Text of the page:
More than half the homes along the stretch along Main Street from the Boulevard to Meadow Street are occupied by their owners, an extraordinarily high rate for a high-traffic, mixed-use area, says Roger York, senior planner for the city. Scattered among the 148 houses in the area are 14 office buildings, 23 businesses and 12 restaurants, according to city records.
Now residents and restaurant owners are questioning what Main Street will become: a stable, thriving neighborhood where homes and restaurants co-exist, or the new Shockoe Bottom a club-focused, noisy nightlife center.
Brad Bellows, agent of the Virginia Department of Alcoholic Beverage Control, is the man officially responsible for smoothing relations between people who live on Main Street and people who make money there.
Bellows' job is to handle complaints from residents and make sure his ABC licensees violate no laws. But few residents turn to him when they have concerns, Bellows says. Most of the anonymous complaints he receives turn out to be from competing restaurateurs.
"It all boils down to competition," he says. "We have to check both sides of it and make sure fairness is being done. Don't want to hit a licensee for a supposed or alleged violation if it didn't truly happen."
Here's the way it's supposed to work, Bellows explains: Once a valid complaint is received, the agent will work with the establishment to find a solution. An ABC agent can't storm into a noisy bar and demand that the owner turn down the music, but he or she can act as a mediator.
For instance, Bellows says, after receiving noise complaints he may ask an owner to close an outside patio earlier, at 11 p.m. instead of midnight "something to show the public that the licensee understands and is willing to do something to help correct the issues."
This mediation works, he says. "Normally, nine times out of 10, it corrects the problem." If the owner of an establishment refuses to comply with an ABC agent's requests, or the number of complaints keeps mounting, "the public has the option of bringing up the charges against the licensee through me," he explains.
Bringing charges means the ABC will notify the licensee to appear for a hearing. Bellows describes it not as a legal proceeding but as a chance for the restaurant owner and the complainant "to discuss how they're operating their business."
"Just one individual could do it," Bellows says. But no one does. "I've had numerous complaints and I've had to go out and make the peace with the licensees," Bellows says, "but as far as anyone formally moving it to a hearing, that has not happened." He guesses people either don't know they have that power or are afraid to get involved.
But the problem goes deeper than that, the Fan District's Daniels says. "The ABC Board is really not resident-friendly," she says. For example, she asks, how is a resident who works full time supposed to request and attend a hearing that takes place during business hours?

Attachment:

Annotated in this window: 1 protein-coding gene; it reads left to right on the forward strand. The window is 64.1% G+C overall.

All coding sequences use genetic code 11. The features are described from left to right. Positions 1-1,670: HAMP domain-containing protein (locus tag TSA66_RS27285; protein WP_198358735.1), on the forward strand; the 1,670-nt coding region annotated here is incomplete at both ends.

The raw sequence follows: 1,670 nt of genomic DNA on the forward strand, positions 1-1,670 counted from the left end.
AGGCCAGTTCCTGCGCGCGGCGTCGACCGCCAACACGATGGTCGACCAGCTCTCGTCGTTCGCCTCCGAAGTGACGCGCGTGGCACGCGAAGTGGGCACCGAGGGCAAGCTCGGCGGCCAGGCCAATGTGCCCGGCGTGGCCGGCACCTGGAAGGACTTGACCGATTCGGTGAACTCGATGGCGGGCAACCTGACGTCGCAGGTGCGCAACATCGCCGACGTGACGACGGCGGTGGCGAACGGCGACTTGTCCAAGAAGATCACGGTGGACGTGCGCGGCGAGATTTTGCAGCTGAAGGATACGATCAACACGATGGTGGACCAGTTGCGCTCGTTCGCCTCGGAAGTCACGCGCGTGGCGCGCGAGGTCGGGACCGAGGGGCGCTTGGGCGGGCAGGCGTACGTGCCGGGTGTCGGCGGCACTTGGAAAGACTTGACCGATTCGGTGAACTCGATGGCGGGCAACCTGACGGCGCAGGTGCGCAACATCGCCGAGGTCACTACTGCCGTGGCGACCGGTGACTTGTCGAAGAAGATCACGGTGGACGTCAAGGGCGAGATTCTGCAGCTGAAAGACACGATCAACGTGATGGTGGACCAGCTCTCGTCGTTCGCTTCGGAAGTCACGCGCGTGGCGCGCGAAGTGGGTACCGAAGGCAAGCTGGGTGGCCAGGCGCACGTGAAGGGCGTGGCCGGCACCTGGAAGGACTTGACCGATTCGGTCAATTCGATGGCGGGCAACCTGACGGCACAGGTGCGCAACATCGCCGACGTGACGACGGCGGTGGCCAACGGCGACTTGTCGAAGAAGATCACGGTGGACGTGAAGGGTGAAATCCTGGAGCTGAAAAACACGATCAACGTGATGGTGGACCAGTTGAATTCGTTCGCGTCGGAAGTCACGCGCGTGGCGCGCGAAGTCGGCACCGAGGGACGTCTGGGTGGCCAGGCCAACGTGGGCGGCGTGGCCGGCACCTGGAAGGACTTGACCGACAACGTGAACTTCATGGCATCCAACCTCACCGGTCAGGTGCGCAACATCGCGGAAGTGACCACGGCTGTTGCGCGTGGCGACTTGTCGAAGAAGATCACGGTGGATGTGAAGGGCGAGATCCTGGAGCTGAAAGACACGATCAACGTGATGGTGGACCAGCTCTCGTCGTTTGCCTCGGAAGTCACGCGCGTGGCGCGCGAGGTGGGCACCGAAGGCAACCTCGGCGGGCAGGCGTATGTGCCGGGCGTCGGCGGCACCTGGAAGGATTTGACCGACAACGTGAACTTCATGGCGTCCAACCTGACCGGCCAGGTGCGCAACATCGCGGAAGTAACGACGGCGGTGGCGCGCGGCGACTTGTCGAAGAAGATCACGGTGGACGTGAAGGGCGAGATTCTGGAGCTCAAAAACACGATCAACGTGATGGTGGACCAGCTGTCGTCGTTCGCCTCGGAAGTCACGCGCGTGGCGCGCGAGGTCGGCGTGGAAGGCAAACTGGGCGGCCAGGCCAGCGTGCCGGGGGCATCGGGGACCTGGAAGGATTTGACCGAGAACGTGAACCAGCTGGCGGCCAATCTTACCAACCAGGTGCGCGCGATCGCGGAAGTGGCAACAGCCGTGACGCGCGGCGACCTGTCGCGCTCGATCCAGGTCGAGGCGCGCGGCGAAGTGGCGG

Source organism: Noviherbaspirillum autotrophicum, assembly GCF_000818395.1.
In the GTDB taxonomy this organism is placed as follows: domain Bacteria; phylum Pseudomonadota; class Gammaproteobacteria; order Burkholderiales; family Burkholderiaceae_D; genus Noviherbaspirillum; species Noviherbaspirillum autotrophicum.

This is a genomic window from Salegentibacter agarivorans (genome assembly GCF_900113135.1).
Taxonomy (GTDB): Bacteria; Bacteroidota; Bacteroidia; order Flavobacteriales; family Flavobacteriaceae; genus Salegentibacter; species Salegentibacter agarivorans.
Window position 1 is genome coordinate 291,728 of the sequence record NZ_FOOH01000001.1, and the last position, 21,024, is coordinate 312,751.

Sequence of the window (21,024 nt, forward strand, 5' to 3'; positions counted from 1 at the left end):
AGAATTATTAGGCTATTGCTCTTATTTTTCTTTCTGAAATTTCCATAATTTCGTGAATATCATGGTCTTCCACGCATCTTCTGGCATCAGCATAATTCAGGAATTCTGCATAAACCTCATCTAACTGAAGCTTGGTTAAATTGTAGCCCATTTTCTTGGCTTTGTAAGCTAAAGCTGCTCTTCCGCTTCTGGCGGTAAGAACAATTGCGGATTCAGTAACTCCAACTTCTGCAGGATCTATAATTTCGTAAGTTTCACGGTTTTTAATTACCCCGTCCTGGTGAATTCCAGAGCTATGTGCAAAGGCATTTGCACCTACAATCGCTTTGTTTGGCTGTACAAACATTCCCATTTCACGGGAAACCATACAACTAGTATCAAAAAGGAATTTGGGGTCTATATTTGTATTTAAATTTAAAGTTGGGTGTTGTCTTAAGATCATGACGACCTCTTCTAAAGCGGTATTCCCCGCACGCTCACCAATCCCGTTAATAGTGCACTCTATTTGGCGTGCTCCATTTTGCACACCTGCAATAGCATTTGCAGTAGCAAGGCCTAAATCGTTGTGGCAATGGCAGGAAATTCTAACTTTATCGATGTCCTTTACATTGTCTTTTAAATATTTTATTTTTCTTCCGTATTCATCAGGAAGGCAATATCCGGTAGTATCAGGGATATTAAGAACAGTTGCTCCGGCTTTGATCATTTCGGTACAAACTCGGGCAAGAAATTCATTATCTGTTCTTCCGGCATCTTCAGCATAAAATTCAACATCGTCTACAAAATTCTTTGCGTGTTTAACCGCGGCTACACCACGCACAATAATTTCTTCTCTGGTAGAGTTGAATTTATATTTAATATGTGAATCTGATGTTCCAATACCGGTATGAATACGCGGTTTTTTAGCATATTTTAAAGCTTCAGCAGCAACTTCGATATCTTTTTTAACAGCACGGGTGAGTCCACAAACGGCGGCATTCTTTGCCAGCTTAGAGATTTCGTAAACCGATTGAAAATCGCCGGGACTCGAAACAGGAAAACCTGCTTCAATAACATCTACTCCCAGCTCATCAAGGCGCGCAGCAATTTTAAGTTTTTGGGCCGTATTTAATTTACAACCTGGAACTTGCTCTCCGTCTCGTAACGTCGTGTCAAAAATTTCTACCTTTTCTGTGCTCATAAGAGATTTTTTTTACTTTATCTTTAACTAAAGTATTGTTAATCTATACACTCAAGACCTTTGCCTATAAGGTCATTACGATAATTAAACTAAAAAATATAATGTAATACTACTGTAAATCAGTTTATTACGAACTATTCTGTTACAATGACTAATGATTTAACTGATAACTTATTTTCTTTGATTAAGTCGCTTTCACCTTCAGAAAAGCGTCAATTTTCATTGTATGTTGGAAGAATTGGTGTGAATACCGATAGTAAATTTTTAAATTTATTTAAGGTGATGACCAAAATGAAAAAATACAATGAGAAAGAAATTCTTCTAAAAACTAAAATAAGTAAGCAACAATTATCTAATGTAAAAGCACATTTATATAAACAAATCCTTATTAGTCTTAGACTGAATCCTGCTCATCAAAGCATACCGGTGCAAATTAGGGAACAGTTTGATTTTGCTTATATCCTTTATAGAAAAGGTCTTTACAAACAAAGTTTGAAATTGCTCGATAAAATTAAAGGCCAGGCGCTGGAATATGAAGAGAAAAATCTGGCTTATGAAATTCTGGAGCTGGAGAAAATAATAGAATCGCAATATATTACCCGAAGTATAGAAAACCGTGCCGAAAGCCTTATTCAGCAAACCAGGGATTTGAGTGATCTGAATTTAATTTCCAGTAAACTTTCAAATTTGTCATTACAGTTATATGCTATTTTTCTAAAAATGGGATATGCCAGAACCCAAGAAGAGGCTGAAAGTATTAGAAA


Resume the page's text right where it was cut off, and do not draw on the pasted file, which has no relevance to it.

It takes a great deal of effort to get the ABC to investigate an establishment, York attests. For one thing, ABC agents have large areas to cover. The bars on Main Street are only a few of the 115 licensees for which Bellows is responsible. The ABC won't do anything, York says, unless someone else takes the trouble to monitor a place continuously, write down every perceived violation and aggressively report it to the police.
Community leaders have realized that they need a better way for residents and restaurant owners to communicate. That's where Kevin Daley steps in. Six months ago, Daley was elected president of Your Neighbors Uptown, the community association that represents the neighborhood surrounding West Main Street. Daley has assigned himself the job of getting restaurant owners and residents to work out their concerns in meetings, instead of filing anonymous complaints or grumbling among themselves.
He wants to "try to get these guys and girls involved in the neighborhood association," he says, "cause I think that'll help alleviate some of this strife that's been going on."
Daley has a long way to go. Currently, only two restaurants are members of Your Neighbors Uptown: Davis & Main and Stella's, both quiet establishments that don't typically draw complaints. For a kickoff meeting two weeks ago, Daley sent out 300 postcards to all the addresses in the district, residential and commercial alike. Two restaurant owners showed up, Daley says.
"I think someday, you'll see Main Street be a neighborhoody kind of place," says Mark Brandon, owner of Davis & Main at 2501 W. Main St. Changes could come about in little ways, he says if bar owners sweep their own steps, if the ABC monitors bars more closely, or if Main Street becomes two-way again to slow traffic, as some hope. It'll take a while to get that sense of community, Brandon says. " 'Cause I don't think a lot of bar owners are civically minded these days."
Wayne Street, a partner in Easy Street at 2401 W. Main St., agrees that relationships need improvement. "We want to be good neighbors to everybody," he says of his establishment, which draws crowds of students and is known as one of the liveliest in the area. Easy Street is often blamed for a significant portion of noise and parking problems in the area but, says Street, "I think most of the complaints are frivolous. I know some that come from a competitor who's, I think, a little jealous of our business."
Davis & Main's Brandon and Easy Street's Street seem to be talking about each other. And Daley knows he has his work cut out for him if he wants to make neighbors out of rivals. But, he says, "I don't know what happened in the past. I don't really care what happened in the past." It's time, he believes, for everyone to say, "Let's help develop Main Street together." S